On December 13, 2016, the IRS issued new regulations (T.D. 9796) that requires U.S. disregarded entities owned by a foreign person to file the U.S. Federal Form 5472. The new Form 5472 filing requirement applies for tax years beginning after December 31, 2016, and ending on or after December 13, 2017.
The Form 5472 is required to be filed by a reporting corporation that engages in reportable transactions with a U.S. or foreign related party. For purposes of the Form 5472 filing requirement, a reporting corporation is either a U.S. C corporation owned directly or indirectly by a 25% foreign shareholder or a foreign corporation engaged in a U.S. trade or business. The new regulations require a reporting corporation for the Form 5472 to include a U.S. disregarded entity that is owned directly or indirectly by one foreign person. A U.S. disregarded entity is a company or a grantor trust that is 100% owned by one person who is treated as the owner of all assets, liabilities, and income of the entity. A U.S. disregarded entity is considered to be owned indirectly by a foreign person if it is owned through one or more other disregarded entities or grantor trusts. The new regulations also expand the scope of reportable transactions to include the foreign owner’s capital contributions to a U.S. disregarded entity and distributions from a U.S. disregarded entity to its foreign owner.
The IRS updated the 2017 U.S. Federal Form 5472 and the filing instructions in December 2017 to include the revisions for the new reporting requirement. The new Form 5472 filing instructions say that a foreign-owned U.S. disregarded entity that has a reportable transaction with a related party is now required to file a pro forma U.S. Federal Form 1120 corporate income tax return with the Form 5472 attached. The only information that the U.S. disregarded entity is required to complete on the Form 1120 is the name, address, FEIN, whether the return is initial, final, or if there is an address or name change. The heading “Foreign-Owned U.S. DE” should be reflected at the top of the first page of the Form 1120. The updated Form 5472 reflects a checkbox on the first page to indicate that the reporting corporation is a foreign-owned U.S. disregarded entity. The second page of the Form 5472, Part V, requires the reportable transactions of the foreign-owned U.S. disregarded entity to be reported on a separate statement attached to the Form 5472.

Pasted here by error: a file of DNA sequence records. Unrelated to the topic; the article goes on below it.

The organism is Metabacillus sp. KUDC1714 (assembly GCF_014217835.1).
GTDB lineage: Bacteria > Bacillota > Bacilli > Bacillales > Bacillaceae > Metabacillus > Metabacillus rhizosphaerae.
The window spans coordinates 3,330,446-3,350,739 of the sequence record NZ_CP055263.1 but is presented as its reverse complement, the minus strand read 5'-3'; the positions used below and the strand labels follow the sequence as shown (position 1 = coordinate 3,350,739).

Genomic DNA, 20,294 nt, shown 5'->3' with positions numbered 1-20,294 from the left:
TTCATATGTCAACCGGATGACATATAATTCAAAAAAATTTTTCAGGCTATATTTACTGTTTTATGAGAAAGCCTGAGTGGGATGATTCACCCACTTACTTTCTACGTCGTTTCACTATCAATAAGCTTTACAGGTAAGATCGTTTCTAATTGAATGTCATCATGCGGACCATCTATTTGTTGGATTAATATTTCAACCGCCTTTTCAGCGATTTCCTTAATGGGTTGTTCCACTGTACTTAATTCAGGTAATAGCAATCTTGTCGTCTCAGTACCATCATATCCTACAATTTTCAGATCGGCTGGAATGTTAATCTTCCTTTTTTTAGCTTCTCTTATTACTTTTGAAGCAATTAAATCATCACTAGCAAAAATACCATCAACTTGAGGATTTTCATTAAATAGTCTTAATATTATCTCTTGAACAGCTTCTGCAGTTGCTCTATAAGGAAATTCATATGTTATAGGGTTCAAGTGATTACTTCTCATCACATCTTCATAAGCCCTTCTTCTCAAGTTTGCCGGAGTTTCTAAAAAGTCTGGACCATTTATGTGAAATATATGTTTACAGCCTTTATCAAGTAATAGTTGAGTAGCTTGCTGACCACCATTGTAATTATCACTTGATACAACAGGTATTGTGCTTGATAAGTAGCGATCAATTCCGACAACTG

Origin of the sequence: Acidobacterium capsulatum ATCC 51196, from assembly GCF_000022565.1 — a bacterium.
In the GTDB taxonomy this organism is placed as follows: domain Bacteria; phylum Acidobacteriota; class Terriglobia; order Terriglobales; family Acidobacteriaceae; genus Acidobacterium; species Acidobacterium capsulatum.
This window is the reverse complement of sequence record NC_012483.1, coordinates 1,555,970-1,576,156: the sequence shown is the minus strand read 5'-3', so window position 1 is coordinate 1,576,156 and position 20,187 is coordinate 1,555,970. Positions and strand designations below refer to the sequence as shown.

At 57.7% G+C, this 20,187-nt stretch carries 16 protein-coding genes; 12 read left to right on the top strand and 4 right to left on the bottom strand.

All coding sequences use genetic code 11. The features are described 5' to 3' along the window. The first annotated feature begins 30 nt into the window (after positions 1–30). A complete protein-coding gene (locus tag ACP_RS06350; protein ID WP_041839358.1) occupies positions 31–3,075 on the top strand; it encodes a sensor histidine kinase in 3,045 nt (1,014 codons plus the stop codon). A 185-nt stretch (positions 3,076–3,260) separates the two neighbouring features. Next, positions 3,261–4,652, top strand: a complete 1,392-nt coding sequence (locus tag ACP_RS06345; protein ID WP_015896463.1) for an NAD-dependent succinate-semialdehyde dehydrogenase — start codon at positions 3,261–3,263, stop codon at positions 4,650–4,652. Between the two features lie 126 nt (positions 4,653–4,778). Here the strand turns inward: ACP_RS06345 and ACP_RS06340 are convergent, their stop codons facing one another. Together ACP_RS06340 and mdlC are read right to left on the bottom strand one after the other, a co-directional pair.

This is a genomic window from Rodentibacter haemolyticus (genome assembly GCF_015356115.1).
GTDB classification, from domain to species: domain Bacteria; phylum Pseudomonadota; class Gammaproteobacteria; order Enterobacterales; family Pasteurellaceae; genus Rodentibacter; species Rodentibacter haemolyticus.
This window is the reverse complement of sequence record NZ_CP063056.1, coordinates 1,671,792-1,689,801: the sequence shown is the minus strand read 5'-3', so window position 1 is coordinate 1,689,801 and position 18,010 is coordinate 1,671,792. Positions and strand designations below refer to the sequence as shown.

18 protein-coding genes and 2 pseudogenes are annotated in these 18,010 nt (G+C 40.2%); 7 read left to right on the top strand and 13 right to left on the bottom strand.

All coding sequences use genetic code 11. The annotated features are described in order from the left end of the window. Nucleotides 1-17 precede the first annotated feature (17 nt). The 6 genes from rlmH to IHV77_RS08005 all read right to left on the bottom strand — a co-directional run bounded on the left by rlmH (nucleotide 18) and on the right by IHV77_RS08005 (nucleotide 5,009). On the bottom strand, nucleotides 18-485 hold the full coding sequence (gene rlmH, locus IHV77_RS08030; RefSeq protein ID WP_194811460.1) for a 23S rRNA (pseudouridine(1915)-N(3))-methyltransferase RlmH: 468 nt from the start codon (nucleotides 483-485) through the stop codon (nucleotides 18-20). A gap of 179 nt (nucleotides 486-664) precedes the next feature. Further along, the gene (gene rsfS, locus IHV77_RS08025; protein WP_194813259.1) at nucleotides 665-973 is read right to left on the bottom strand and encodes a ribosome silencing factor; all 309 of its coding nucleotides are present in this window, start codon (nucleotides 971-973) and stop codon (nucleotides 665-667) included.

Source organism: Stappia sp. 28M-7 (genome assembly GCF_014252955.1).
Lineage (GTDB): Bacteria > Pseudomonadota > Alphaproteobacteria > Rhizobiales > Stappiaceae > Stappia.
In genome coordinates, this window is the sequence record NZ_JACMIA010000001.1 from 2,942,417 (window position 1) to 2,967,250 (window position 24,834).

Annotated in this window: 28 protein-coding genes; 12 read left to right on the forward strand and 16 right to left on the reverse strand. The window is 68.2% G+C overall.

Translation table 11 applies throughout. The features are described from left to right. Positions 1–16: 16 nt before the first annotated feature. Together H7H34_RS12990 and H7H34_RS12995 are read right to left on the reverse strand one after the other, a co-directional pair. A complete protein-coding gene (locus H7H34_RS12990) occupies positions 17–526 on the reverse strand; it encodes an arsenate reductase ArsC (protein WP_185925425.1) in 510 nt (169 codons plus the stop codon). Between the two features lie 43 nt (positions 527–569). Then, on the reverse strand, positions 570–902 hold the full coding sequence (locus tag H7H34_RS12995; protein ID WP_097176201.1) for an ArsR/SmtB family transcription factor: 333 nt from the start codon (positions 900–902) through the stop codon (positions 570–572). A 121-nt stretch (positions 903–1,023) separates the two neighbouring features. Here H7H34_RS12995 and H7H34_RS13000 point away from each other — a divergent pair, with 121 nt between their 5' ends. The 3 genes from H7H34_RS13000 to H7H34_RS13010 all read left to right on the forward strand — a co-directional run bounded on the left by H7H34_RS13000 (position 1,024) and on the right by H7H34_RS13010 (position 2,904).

In order to file the Form 5472 as a reporting corporation, the U.S. disregarded entity is required to obtain a U.S. FEIN as a taxpayer identification number. When applying for the FEIN for the U.S. disregarded entity on the U.S. Federal Form SS-4, it is necessary to provide the name and U.S. FEIN, SSN, or individual taxpayer identification number (ITIN) of the foreign owner as the responsible party. This will require a foreign nonresident individual owner of a U.S. disregarded entity to apply for an ITIN on the U.S. Federal Form W-7. There are certain procedures that a nonresident individual must follow to file the Form W-7 ITIN application and the processing time for the application with the IRS can take several months.
The new regulations also exclude a U.S. disregarded entity with a foreign owner from certain regulatory exceptions to the Form 5472 recordkeeping requirements. Those exceptions typically exempt small corporations from the recordkeeping requirements if the corporation has less than $10 million in gross receipts and $5 million or less of reportable related party transactions that are less than 10% of gross income. A U.S. disregarded entity with a foreign owner is not eligible for such exceptions.
The Form 5472 is an important U.S. international tax reporting requirement that should not be missed. Failure to file, late filing, or a substantially incomplete filing of the Form 5472 can result in a $10,000 USD penalty per related party, per year.
For more information, please contact our international tax advisor at 301.231.6200.